The daily Tar Heel. (Chapel Hill, N.C.) 1946-current, April 06, 1989, Page 1, Image 1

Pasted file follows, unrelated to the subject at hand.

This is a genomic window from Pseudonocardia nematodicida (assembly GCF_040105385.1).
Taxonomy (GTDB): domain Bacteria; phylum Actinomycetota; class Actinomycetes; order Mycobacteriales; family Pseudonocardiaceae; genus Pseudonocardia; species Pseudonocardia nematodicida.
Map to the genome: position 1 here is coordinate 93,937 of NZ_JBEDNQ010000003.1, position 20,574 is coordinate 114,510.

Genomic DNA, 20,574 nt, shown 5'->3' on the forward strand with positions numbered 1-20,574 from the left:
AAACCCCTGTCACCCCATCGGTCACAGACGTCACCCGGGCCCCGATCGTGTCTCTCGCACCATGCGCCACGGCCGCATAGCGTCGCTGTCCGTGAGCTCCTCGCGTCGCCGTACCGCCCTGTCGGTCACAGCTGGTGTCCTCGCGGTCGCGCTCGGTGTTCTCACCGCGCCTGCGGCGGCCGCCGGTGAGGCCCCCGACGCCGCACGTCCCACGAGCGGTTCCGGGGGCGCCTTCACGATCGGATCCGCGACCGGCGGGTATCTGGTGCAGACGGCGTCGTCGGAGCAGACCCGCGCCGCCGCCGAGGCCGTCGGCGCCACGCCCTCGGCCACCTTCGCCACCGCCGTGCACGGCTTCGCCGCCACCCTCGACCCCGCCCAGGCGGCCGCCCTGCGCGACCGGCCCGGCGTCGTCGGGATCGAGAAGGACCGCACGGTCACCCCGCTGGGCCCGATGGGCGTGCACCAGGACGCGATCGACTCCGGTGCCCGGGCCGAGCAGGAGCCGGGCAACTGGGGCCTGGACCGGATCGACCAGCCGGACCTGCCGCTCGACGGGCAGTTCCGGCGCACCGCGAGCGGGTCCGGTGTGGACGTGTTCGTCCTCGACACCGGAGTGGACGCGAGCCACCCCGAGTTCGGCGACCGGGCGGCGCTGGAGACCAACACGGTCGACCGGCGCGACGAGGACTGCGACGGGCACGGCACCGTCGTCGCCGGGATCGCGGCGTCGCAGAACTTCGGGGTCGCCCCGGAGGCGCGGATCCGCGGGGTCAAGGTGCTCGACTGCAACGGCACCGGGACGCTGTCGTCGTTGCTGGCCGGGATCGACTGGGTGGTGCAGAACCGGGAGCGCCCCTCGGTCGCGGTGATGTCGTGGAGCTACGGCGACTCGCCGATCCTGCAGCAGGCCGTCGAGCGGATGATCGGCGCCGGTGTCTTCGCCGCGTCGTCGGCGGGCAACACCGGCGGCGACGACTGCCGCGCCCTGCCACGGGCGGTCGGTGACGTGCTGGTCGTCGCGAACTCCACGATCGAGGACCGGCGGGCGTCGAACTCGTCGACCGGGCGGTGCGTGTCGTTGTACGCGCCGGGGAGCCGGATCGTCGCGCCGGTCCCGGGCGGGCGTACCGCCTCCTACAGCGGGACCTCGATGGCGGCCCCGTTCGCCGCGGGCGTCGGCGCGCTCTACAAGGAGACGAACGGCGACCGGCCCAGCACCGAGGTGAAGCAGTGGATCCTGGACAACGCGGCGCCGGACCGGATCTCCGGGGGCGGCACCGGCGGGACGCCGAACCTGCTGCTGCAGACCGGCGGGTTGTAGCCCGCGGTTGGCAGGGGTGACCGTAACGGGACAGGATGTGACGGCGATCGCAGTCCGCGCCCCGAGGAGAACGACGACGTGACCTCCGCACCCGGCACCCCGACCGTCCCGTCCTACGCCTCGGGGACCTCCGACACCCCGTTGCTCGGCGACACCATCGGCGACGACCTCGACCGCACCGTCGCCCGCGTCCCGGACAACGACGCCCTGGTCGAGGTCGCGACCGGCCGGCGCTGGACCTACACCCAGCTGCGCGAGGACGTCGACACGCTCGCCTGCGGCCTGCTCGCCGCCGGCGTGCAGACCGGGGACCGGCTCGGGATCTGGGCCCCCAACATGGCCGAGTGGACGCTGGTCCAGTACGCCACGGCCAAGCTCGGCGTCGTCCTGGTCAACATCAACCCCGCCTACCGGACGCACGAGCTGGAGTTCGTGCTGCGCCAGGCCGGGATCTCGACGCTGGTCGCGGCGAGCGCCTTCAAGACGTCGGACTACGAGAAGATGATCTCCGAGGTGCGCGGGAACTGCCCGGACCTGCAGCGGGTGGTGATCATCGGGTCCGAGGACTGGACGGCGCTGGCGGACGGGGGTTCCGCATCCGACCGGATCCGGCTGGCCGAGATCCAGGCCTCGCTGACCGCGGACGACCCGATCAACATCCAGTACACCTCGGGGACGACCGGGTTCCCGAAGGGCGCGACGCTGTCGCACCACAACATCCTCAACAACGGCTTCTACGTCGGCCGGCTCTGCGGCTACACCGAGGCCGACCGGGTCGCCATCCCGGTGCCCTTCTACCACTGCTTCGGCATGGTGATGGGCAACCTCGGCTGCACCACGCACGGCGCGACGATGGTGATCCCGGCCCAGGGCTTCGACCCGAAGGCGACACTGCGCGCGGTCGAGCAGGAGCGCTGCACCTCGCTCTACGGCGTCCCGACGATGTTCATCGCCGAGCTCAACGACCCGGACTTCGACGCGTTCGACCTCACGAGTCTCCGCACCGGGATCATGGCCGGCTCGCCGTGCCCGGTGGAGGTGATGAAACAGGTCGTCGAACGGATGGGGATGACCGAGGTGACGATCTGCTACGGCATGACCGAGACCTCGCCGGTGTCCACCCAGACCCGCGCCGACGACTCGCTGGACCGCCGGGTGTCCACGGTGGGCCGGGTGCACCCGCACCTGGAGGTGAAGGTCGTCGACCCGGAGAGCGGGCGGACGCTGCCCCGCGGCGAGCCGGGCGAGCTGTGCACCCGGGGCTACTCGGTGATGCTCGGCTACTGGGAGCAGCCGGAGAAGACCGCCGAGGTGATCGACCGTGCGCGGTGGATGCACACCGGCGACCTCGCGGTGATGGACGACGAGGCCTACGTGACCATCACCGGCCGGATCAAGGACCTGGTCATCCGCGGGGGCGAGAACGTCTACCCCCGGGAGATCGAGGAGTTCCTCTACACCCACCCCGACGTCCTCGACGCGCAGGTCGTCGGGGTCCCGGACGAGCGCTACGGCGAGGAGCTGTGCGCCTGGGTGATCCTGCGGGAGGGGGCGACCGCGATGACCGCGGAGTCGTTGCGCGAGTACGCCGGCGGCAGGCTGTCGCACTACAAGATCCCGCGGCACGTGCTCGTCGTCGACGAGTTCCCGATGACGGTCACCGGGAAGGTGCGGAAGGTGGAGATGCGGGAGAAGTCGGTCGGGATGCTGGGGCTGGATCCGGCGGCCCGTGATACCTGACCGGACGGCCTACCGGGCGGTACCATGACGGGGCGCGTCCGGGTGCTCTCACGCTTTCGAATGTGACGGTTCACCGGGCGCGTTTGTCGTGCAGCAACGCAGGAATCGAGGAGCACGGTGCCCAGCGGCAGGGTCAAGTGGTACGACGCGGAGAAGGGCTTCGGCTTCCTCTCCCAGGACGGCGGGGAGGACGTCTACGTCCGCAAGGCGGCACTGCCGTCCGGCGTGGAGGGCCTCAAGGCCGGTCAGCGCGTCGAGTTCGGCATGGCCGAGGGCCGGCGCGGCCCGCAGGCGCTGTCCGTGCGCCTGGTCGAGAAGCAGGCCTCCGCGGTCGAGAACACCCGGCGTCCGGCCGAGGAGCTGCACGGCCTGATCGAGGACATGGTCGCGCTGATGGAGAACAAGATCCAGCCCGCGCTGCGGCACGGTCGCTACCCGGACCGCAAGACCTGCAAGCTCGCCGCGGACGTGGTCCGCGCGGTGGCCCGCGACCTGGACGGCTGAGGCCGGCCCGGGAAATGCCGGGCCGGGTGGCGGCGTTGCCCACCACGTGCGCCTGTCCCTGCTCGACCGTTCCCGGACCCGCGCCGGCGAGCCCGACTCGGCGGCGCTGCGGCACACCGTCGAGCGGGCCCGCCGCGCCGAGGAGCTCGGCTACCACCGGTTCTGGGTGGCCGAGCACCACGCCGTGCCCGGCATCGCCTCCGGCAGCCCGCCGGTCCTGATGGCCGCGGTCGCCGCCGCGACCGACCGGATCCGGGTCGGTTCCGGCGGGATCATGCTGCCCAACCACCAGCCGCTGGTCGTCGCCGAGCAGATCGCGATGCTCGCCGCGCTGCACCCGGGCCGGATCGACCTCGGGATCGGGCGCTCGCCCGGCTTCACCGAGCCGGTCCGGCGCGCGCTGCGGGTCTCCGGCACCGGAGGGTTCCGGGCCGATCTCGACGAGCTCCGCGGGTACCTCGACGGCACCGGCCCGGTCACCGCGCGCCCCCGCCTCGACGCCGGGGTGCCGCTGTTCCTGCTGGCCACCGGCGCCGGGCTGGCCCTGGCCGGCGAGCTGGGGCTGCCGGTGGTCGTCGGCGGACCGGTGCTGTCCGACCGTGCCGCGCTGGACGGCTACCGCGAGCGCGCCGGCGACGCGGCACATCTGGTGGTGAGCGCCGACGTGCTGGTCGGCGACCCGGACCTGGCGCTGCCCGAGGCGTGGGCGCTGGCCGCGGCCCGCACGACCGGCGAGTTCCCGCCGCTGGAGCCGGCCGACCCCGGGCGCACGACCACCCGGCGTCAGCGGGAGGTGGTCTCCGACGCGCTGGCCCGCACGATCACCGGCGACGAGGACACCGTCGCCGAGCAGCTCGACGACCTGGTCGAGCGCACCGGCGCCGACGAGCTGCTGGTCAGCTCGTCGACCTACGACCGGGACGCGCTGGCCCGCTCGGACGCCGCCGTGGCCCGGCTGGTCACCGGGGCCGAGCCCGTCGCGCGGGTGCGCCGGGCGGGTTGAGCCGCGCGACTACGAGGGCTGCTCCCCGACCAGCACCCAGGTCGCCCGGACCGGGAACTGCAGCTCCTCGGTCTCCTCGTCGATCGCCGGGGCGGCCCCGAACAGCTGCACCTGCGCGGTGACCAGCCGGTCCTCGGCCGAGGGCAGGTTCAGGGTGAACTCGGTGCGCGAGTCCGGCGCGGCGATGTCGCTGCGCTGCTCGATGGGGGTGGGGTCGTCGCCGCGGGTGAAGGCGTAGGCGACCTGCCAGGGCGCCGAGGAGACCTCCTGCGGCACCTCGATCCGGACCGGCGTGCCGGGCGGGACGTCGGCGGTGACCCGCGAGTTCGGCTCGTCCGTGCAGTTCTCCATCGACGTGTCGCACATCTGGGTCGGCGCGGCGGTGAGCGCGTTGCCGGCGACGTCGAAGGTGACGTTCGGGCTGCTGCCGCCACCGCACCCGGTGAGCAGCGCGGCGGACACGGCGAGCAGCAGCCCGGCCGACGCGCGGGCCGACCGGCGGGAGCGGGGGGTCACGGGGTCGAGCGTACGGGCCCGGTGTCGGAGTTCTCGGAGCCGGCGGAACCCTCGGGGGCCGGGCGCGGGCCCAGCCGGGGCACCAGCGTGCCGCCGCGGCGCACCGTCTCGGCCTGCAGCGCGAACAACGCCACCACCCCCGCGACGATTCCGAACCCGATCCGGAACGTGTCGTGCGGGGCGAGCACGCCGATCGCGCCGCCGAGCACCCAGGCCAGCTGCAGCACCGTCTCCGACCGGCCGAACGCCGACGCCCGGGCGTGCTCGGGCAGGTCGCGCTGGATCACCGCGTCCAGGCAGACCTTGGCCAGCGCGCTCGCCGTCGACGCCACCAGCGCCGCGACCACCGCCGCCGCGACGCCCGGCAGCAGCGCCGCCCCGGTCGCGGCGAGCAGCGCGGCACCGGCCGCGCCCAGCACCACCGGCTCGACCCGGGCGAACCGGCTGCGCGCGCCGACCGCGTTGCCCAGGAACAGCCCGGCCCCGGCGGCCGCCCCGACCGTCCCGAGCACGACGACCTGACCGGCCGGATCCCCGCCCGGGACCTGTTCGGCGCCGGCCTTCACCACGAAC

Cloudy and cold weekend 60 today, 50s Friday 60 chance of rain Volume 97, Issue 23 1 ... I W I V KpaJ : : :-v-.-vx.:-: :.:.: ':-:.:--.:.: '.::: ' fci v v;r ; vv:v ,J y.y.yy.y .-.y -.y yX: N ' ; ' J I hA s - , l J , I ' -s " " I g - l, mill , - y j; ., 0 - Voice of the Tar Heels Woody Durham speaks to residents of Morrison dormitory Wednesday night about his career in broadcasting Tar Heel sports. Copyrights qjyestioimecfl for 'professor py bDnshDim Photocopying practices bring By GLENN O'NEAL A rSarr Writer Recent rumors of a possible lawsuit against Kinko's Service Corp. have spurred renewed interest in "professor publishing," the copying of patented material. Publishers such as Random House, Harper and Row, and MacMillan refuse to comment on whether a lawsuit is being filed. The Association of American Publishers (AAP) would not com ment on the rumored lawsuit, nor would they answer questions about what is improper procedure for copying classroom material. "The lawsuit is a rumor that is not going to come true," said Kurt Koenig, copyright and trademark counsel for Kinko's. The rumor has not been confirmed by any major publishing company he has talked to, he said. Kinko's obtains permission every time copyrighted material is going to be used, Koenig said. The legality of copying materials for professors must be determined by individual cases, said Virginia Antos, assistant director of copyrights for the AAP. Congress passed the copyright act nside Wolverines howl after victory ..: 3 Committee plans rules to rack up newspapers 3 Aldermen pave way for commons construction .....4 Putting class system in perspective 4 Radio station sending new signals 5 Union Station derails Pit Stop 6 Conference to focus on higher education 6 Pulitzer Prize-winner to wax poetic 7 East meets West Part two 7 If a man hasn't discovered something to die for, he isn't fit to DTHTom Clark in 1976, setting guidelines for copying material, said Terry Boren, president of Copytron Inc. One of the provisions of the law defines fair use of copying for specific purposes, such as for criticism and comment, for research, and for classroom use limited to students, Boren said in a telephone interview this week. "Congress recognized that multiple copies for education was in the best interest of the country." But Boren said Congress did not go far enough in defining the law. The law specifies that only a certain number of copies can be made for educational purposes, Boren said. "Who decides the limits?" A group of publishers made some recommendations that went on the Congressional Record. These were very strict interpretations of the copyright law, he said. Publishers also made headway in the courts concerning copyright laws, Boren said. In 1978 a group of American publishers banded together against Gnomen Inc. for violating the law. Gnomen is a printing and copying company in Boston. At the time of the lawsuit, Gnomen had eight or nine shops around Time off can relieve career-driven stress By KAREN ENTRIKEN Staff Writer Many students pressure themselves to graduate from college as soon as they can and begin a career track right away sacrificing valuable oppor tunities that would give them work experience but would keep them from completing college in four years. But recently, more students are realizing that the college-to-career track isn't enough and doesn't give them all the time they need before they begin a career. "It's sad when students sacrifice their real values and real interests for a career," said Marcia Harris, director of University Career Planning and Placement Services. "So we teach them to evaluate themselves and what they want out of life." In increasing numbers, students are opting to leave school for a semester or a year for internships, work and travel, said James Cansler, associate vice chancellor of student affairs. "These programs have a lot of potential for good. It just depends on what they do with their time away." David Kindsvater, a senior adver tising major, left school for two years to begin a computer company with VftM- Serving the students and the University community since 1893 Thursday, April 6, 1989 rl By MARK FOLK Staff Writer The Black Student Movement (BSM) will not attempt an appeal to the Student Supreme Court in a case involving the Student Congress budget process, BSM members decided in executive session Wednesday. The BSM had originally decided March 8 to appeal a congress Appeals Committee decision not to let the group participate in the congress budget process because it missed the Davos dectedl conn By JEFF ECKARD Staff Writer Junior Gene Davis was elected speaker of the 71st Student Congress Wednesday night. A speech communications major from Raleigh, Davis (Dist. 16) defeated Jurgen Buchenau (Dist. 3) by a vote of 20-7-2. Student Congress should chart a new course in activism, Davis said. "It's action, not reaction, that gets things done," he said. "As speaker I will strive to identify the issues affecting students and work to meet those needs." Beginning his fourth term in lawsuit threat Harvard, . Boren said. Gnomen did not fight the suit and signed a consent order agreeing to stop the violations. Even though Gnomen didn't lose the case, it admitted guilt by signing the consent form, he said. Some publishers banded together in 1982, suing Unique Copy Center in New York, New York University and 10 professors, Boren said. The case was settled out of court, but it upset professors and universities all across the country. Professors need to be able to publish materials from different texts because it takes so long to get a new textbook printed. "Primary criticism of the textbook industry is that it takes two to three years to get a new book out," Boren said. "Material changes so rapidly, three years is not good enough." Many departments depend on up-to-the-minute information, he said. Textbooks are almost useless for disciplines such as business, econom ics, anthropology and medicine. For instance, AIDS research changes by the week, so health sciences courses need newer information than dated textbooks can provide, Boren said. Tammy Blackard contributed to this article. Under Pressure a friend. "I left school because I found I had no direction. It wasn't because I got drunk all the time. I would find a book on the Korean War and read that instead of doing my economics homework." In September 1985 he was a partner and director of advertising and sales in an eight-person company that created computer programs, bundled them with computers, installed the computers and trained their clients to use their new systems. "After three years it bothered me that I hadn't finished my degree," Kindsvater said. "I found a focus in marketing, so in January of 1988 I came back to school. I worked early and found a focus instead of gearing my major to perfection and making money. I might have woken up in five years and realized I wasn't happy at all." Linda Kinser, a guidance counselor at Millbrook High School in Raleigh, See PRESSURE page 2 Chapel Kill, North Carolina decide rl i funding request deadline. In a statement after the meeting Wednesday, BSM President;' Kim McLean said an appeal before the court would be very time-consuming and probably not beneficial because the semester is almost over.; Instead of appealing, the BSM will try to get funds from Student Congress at the beginning of the fall semester, she said. "My new administration believes that it would be in the best interest of all, concerned if we waited until congress, Davis has served as chair man of the Rules and Judiciary Committee and the Ethics Committee. "My goal is to serve the,Student Congress and thereby the students in the best possible manner by being a strong advocate of all resolutions adopted by congress which will have a positive influence on the student body and the University community," Davis said. "The most important thing for me is to see that all student groups have the opportunity to apply for student government funding if they meet the requirements, and that Student UNC does not By JAMES BURROUGHS Assistant University Editor UNC administrators try to make faculty members aware of copyright laws, but there are no University or departmental regulations regarding the duplication of copyrighted mate rials for teaching and distribution to students, University officials said Wednesday. "What people do individually we have no control over," said Susan Ehringhaus, assistant to the chancel lor. "We do our best to get informa tion to (faculty) and others with respect to what you can and can't do in terms of copyright laws." Ehringhaus said the University could only be legally responsible for violations made by the University as a whole, and not by individual faculty violations. Gillian Cell, dean of the College of Arts and Sciences, said that no guidelines existed for faculty members, but that any person pho tocopying protected material should be familiar with the copyright laws. "It's our expectation that every body will abide by those copyright laws." But many professors do not realize there are rules that apply to the v. v v s . :WX' -"K.:.:-y.y JC' '.V.: . T wv- : ..Jfc Watch the birdie! Members of an animal behavior class observe mockingbirds behind Davie Hall Wednesday a 1Y fr C7 s rl the fall for possible funds. However, we still believe that the (Student Congress) Appeals Committee hear ing was unquestionably unfair." The BSM appeared before the Appeals Committee on Feb. 20 after the congress finance committee denied it the chance to participate in the budget process because the organization missed the original budget deadline of Feb. 10. McLean said the Appeals Commit tee hearing was conducted very informally. In addition, she said a cess Congress will be able to aid those groups in their long-term planning and growth," Davis said. In other elections, John Lomax (Dist. 13), a sophomore from Hick ory, ran unopposed for speaker pro tempore. . Donnie Esposito (Dist. 10), a sophomore from Clemmons, was elected Finance Committee chair man. Esposito defeated Ken Costner (Dist. 8), a sophomore from Graham. An important role of the finance chairman is to inform student organ izations how to request and receive student government funding, Espo sito said. regulate instructor 'Course-Paks' compiling of Course-Paks a Copytron trademark or other classroom materials from copyrigh ted sources, said Terry Boren, pres ident of Copytron Inc. Copytron stores assume that pro fessors have received permission to use copyrighted materials, but in order to protect itself, the company checks with the publisher before any material is printed, Boren said. "We don't leave it up to the University professors. We look after ourselves more than anyone. "WeVe been screening material for a long, long time. In protecting ourselves, I think we're protecting the universities and professors we deal with." Representatives of Copytron and Kinko's stores in Chapel Hill refused to comment on company policy regarding their services to University faculty. The use of 'professor publishing," or Course-Paks, is valuable because the information is more contempor ary and current, said Richard Richardson, chairman of the political science department. If authors or publishers do not want materials reproduced, profes sors should respect that right and f f ivi ' X V & ! p f i 11 live. Martin Luther King Jr. Martin Luther King Jr. Memorial Lecture by June Jordan 8 p.m., Hamilton 100 NewsSportsArts 962-0245 Business Advertising 962-1163 member of the committee acted as a witness by telling the other com mittee members that she had proof that Chanda Douglas, the BSM treasurer, did not bring in the BSM budget before the 5 p.m. deadline on Feb. 10. "The committee used a supposed witness against the BSM that neither our leadership nor Ms. Douglas was ever given the opportunity to con front," McLean said. "One of the See BSM page 2 n. speauceir "We must make campus organiza tions more aware of the budget process to eliminate potential prob lems," Esposito said. "This can be done by identifying possible errors in budget procedures through one-on-one meetings with leaders from student groups and making them aware of deadlines." Mark Bibbs, a freshman from Kings Mountain, defeated Buchenau for the Rules and Judiciary chairman ship by a vote of 14-12-3. The Rules and Judiciary Commit tee will work to strengthen the student See DAVIS page 2 abide by the copyright laws, he said. UI think it's an issue that should be resolved." , No departmental guidelines exist for professors using copy stores for their teaching materials, Richardson said. "We don't have anything to do with book orders." Brian Schmidt, a visiting lecturer in the Department of Religious Studies, said the material he used in Course-Paks is small enough in quantity to prevent a copyright violation. "I'm generally familiar with the copyright laws. If there is a question, I do check up on it myself. WeVe talked about (use of protected mate rial) in the department, but I don't know if it's written (as a departmental regulation)." Schmidt said he believed the reproduction of more than 10 percent of a source required the permission of the publisher, according to the law. The quality of information in an anthology of articles is better than that found in a single book, which may handle certain topics better than others, Schmidt said. Lower price, flexibihty in the teaching of the See COPYRIGHT page 2 wj'.y".i.'w'-'---w-i- ".-mw0!m ur-wm .mm .-, DTHChuck Ellison afternoon. The class played a recording of the birds' songs and noted their response.